Apart from how financially successful you now are or aren't, you realize that you're doing a job that a lot of gamers only dream about, right?

I think I am one of the luckiest people in the world for the job that I have. But some people would think about the job differently than I do. They think that I can make any decision I want. That's not at all what's so great about my job. The most awesome part is the people I work with. Every single day you're learning from these super smart people. I work with a guy that has a PhD in physics. Our tech director was a practicing lawyer before. Our executive producer has done every form of programming and design and is just a genius at what he does. I've gotten a lot of attention because I do the "developer updates", so I'm the face that the players are most familiar with. I always try to tell people that I'm just one hundredth of a big pie. Everybody here has contributed equally if not more to Overwatch than I have.

If you design a game, hundreds of people have influence on your baby. How hard is it to not be in charge sometimes?

I am the least intelligent and least talented person on the Overwatch team. I like to think that Blizzard is a place that a lot of developers from all over the world want to come to and be a part of what we're doing. If that assumption is true, then we can have access to some of the top game developers in entire world. If you have access to the top game developers in the world, you have to let them be empowered and make amazing decisions. Every member on the Overwatch team is empowered to affect any part of Overwatch they want to be a part of. And they're good at it. So it makes it very easy to relinquish control. More than that: It actually feels like a failure otherwise. We call it the game director card. There are moments where they'll come up to me and say "Jeff, you've got to play the card on this one, it's time", because the team can't agree on something. It feels like I failed as a leader, if it comes to that.

You worked in the film industry before, that seems to be a similar working environment as games development. Yet you said that you hated the collaboration there. What was so different about working with movies than working with games?

The last time I worked in Hollywood was in the 90ies. So it could be very different now. But at the time it was very stratified. Everybody was super passionate at every tier. But I felt that you had these executives who would talk down on who I thought were creative and brilliant people. Also often times the business decisions overpowered the desire for creating a work of art. I worked in the story department, so new scripts where coming in constantly, and I had to xerox them. This was the 90ies where everything was paper and nothing was digital, and I basically had to live in the xerox room. I was 19 years old and would just read the scripts as I was making the copies. And I started reading a copy of the "Pulp Fiction" script. "Reservoir Dogs" had been out and I thought that was one of the greatest movies ever made. It changed my whole view of what a movie could be. So I'm reading "Pulp Fiction" in the xerox room at Universal Pictures. I remember going to my boss and asked: "Are we making this? This is amazing!" And he said: "Oh, no, no. The studio has no interest in that." And the script that I was xeroxing and which everyone at the studio was excited about instead was "Green Acres - The Movie". The movie version of a really old TV show. "Green Acres is the place to be!" (sings) That's what they wanted to do instead of "Pulp Fiction".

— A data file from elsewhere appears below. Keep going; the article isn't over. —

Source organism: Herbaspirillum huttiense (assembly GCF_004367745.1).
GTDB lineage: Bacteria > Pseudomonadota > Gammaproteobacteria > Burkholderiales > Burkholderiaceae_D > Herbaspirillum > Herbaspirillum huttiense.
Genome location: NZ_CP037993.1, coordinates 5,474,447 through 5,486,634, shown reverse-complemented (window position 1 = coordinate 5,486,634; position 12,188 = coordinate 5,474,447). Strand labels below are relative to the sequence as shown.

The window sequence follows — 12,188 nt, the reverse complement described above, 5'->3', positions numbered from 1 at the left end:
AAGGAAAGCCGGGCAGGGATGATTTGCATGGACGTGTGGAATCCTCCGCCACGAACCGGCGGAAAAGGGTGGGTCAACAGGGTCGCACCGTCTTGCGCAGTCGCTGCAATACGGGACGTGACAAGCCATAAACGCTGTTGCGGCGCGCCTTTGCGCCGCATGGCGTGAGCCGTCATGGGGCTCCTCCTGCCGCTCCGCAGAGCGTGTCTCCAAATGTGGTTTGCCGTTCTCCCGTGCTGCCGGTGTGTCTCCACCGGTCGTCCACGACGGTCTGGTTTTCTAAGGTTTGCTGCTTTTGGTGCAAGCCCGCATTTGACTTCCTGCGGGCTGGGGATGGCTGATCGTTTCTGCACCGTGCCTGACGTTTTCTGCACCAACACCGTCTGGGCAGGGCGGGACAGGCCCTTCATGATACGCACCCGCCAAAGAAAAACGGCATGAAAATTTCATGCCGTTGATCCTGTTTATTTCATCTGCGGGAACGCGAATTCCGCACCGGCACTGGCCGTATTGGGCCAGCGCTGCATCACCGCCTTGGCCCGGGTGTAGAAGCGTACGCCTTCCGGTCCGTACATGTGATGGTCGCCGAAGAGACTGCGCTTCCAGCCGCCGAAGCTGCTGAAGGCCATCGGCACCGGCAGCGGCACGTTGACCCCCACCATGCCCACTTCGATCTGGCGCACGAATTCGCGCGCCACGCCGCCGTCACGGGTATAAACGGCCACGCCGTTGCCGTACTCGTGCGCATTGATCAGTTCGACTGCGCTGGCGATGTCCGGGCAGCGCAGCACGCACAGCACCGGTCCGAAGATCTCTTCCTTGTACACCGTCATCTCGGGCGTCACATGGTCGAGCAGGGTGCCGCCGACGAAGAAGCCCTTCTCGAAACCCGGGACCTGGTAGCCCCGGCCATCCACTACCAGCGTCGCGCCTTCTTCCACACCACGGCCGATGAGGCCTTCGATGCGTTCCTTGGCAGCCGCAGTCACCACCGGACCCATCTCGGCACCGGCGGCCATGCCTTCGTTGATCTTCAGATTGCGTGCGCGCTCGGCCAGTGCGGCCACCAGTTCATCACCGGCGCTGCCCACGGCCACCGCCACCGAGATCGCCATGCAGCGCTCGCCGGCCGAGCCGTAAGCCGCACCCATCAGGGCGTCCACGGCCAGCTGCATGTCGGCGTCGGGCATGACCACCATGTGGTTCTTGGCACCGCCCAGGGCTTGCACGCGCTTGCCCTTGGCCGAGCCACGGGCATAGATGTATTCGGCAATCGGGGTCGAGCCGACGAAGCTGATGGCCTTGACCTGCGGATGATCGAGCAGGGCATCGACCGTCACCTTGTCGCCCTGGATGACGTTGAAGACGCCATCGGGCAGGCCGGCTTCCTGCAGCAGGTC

And they ended up making this movie?

They didn't, thank God. But everyone around me was excited about "Green Acres" because they believed in the bottom line. I remember feeling like I never had such a disconnect with the place I'm working for.

And in games development, the bottom line is not that important?

I feel like in games we value the people and their opinions differently. In front of Blizzard headquarters, there's an Orc statue, and around the statue are a couple of bronze signs. One of them says "Every voice matters". It doesn't matter if I've been here for 15 years and I'm the game director and you sit at the front desk or work in the cafeteria or are an associate programmer on one of the teams. Your opinion is as important as mine and we're gonna figure it out and make the game together. There's more of an equality in video games than in the movie industry. In fact we expect new people to teach us a bunch. They're going to bring something to development that we didn't have before. Plus, we recognize that the older you get, the worse you get at video games. I can watch this 20 year old guy who's a grandmaster at Overwatch, and I can learn a lot of stuff from him about the game that I made.